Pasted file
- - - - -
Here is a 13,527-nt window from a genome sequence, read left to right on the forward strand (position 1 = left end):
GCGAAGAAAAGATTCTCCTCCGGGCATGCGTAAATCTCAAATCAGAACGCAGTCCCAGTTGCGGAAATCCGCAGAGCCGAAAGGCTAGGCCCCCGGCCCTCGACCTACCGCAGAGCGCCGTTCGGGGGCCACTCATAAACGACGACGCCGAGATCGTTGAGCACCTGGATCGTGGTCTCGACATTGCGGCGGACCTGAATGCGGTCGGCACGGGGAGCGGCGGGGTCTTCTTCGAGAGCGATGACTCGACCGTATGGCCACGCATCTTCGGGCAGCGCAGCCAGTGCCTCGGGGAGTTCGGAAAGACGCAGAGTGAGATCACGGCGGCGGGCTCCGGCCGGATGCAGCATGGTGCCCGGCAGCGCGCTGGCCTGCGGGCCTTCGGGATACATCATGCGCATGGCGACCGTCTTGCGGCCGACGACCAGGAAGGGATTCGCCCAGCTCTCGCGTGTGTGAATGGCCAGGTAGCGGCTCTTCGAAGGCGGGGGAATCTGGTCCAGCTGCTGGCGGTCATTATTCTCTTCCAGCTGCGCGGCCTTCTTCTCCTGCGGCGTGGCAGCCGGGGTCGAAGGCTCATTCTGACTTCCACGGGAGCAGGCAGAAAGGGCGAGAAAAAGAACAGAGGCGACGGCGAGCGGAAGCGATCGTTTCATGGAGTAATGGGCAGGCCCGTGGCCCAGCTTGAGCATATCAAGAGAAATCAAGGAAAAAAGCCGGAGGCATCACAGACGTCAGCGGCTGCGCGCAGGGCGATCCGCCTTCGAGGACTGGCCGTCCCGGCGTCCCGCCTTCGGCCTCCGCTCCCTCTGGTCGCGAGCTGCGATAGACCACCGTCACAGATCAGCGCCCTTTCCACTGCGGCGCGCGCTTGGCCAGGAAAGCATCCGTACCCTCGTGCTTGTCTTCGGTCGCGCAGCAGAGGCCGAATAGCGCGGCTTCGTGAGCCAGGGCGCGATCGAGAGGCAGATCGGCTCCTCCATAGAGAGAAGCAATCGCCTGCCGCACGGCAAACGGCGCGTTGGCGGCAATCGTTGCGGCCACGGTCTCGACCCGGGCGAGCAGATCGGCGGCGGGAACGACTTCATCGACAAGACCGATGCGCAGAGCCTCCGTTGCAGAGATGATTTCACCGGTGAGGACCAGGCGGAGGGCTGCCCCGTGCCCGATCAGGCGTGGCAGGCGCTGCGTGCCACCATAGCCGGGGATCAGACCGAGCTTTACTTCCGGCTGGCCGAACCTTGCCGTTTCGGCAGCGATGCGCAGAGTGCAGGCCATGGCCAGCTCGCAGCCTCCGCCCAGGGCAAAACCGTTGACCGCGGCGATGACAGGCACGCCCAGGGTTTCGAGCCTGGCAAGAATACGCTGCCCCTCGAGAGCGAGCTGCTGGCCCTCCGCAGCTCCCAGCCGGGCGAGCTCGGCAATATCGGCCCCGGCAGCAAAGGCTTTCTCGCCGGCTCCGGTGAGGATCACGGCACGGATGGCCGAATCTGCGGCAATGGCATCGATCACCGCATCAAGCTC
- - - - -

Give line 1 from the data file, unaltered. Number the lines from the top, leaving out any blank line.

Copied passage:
Here is a 13,527-nt window from a genome sequence, read left to right on the forward strand (position 1 = left end):